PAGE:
Anyone have any suggestions?

  9. jill
    Reply

    You comment on NSAIDs as being harmful but offer absolutely no suggestion about the effectiveness of going back to aspirin, the drug of choice for many years. What does long term use of aspirin do other than possibly make you bleed more easily? Would love a conversation on this topic.
    PEOPLE’S PHARMACY RESPONSE: LONG-TERM USE OF ASPIRIN DOES INCREASE THE RISK OF GI IRRITATION AND BLEEDING ULCERS, AS WELL AS OTHER BLEEDING. BUT IT DOES NOT INCREASE THE RISK OF HEART ATTACKS, STROKES OR KIDNEY PROBLEMS. IN FACT, IT REDUCES THE RISK OF HEART ATTACKS.

  10. William H.
    Reply

    I have railed against non aspirin for years. Acetaminophen ( Tylenol) was found to be toxic 40 years ago, it destroys the liver unless very strict dosage limits are followed. That said, aspirin should always be taken with water, buffered aspirin limits stomach irritation, swallowing aspirin dry does not break up the product and can lead to irritation. I am not a physician but I try to keep up with medical info just out of curiosity. I am not aware of any side effects to aspirin in adults, to some children it may be harmful.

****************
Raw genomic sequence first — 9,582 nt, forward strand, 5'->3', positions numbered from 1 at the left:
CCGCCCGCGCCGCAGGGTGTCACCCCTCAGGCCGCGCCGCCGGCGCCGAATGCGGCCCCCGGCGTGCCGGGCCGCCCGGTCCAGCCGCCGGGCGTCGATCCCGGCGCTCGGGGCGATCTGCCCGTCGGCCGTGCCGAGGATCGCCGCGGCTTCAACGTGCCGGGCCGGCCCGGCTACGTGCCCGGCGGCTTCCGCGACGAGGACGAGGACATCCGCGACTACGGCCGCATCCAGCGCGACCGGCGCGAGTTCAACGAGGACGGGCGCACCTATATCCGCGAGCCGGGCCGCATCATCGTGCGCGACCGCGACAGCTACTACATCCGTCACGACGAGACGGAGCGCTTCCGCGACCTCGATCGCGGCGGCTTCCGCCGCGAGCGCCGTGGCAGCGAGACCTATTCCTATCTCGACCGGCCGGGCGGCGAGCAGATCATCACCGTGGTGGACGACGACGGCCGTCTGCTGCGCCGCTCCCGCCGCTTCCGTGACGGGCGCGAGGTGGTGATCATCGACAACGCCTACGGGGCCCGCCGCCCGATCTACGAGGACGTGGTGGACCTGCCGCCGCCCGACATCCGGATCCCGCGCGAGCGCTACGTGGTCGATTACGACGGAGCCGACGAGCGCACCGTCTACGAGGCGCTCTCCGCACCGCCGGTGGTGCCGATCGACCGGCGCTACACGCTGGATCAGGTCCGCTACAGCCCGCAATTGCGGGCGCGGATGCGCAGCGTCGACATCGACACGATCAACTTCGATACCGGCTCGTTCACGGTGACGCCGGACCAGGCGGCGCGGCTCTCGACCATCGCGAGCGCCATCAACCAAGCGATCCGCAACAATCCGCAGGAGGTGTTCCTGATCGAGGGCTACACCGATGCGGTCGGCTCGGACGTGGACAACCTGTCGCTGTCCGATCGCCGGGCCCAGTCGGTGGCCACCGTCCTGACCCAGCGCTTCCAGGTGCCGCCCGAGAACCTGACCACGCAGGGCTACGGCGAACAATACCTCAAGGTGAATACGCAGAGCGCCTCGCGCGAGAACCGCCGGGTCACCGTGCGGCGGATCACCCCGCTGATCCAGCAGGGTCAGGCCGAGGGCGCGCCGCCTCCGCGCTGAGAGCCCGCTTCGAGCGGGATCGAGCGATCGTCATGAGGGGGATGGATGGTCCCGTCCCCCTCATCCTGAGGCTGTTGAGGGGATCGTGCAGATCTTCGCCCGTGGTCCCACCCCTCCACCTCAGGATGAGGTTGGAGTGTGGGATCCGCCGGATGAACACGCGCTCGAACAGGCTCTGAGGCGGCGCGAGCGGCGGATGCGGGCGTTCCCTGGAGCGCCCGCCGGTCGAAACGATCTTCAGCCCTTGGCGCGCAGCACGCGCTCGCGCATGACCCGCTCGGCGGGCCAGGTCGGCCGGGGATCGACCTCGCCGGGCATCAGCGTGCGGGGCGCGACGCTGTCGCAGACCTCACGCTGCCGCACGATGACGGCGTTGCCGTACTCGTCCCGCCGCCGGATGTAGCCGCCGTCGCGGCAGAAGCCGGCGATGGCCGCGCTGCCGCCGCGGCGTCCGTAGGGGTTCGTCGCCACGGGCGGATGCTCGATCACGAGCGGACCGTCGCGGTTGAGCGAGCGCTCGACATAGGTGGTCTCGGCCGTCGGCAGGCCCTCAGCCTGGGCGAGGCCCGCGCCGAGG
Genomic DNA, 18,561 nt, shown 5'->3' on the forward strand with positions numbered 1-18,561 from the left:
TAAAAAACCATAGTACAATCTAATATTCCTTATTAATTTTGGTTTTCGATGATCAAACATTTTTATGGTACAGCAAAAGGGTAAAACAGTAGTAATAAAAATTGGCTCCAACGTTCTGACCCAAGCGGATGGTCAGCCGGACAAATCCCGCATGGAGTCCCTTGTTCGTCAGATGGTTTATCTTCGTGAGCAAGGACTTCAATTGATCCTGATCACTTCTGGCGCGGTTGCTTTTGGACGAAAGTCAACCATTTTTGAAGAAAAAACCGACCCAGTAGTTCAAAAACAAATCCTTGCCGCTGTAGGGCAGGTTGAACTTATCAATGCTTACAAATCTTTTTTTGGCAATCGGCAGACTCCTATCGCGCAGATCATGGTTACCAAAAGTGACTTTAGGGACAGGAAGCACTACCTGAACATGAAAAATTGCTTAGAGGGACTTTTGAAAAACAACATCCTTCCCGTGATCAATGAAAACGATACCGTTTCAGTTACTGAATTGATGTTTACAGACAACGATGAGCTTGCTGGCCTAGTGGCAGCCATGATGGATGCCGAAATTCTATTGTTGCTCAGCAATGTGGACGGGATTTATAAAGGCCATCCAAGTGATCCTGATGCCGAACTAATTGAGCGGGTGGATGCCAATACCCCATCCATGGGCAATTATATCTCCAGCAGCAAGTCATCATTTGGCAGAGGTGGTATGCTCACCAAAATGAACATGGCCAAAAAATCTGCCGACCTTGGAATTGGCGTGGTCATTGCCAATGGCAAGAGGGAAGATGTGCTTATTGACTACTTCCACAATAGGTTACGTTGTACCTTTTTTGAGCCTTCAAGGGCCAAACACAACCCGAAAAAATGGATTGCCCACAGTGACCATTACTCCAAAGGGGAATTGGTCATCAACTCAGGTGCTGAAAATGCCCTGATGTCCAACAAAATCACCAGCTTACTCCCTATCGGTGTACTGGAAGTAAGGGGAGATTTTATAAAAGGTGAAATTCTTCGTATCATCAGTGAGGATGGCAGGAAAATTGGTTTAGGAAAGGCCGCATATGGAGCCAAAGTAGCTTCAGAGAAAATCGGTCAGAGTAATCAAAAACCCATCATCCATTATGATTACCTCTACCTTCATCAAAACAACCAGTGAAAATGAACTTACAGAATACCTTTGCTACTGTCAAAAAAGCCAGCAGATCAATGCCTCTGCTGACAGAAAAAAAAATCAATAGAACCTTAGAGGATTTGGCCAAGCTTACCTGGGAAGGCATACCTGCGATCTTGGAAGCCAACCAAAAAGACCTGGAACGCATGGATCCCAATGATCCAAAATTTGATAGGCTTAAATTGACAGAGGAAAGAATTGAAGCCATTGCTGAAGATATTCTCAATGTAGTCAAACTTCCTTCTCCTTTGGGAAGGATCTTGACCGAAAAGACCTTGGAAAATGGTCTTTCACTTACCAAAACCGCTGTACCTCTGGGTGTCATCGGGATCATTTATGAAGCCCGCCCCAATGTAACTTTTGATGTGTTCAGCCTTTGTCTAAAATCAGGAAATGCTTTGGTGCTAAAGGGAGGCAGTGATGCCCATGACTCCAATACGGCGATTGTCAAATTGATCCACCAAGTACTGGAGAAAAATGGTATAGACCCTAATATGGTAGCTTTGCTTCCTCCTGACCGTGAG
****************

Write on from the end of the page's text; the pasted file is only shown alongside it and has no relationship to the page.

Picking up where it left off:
PEOPLE’S PHARMACY RESPONSE: SOME PEOPLE ARE ALLERGIC TO ASPIRIN AND MUST AVOID IT COMPLETELY. OTHERS ARE VERY SENSITIVE TO THE GI IRRITATION AND DEVELOP ULCERS. BUT FOR THOSE WHO TOLERATE IT, ASPIRIN IS AN EXCELLENT CHOICE FOR PAIN RELIEF.

  11. A. C.
    Reply

    What about SVT? Is this also a possible adverse effect of NSAIDs? Have had 2 bouts in the past 2 years – never had it before. I’ve been taking Voltaren for several years.

  12. Elaine
    Reply

    So is taking aspirin safer? What are the side effects for aspirin besides possible stomach problems?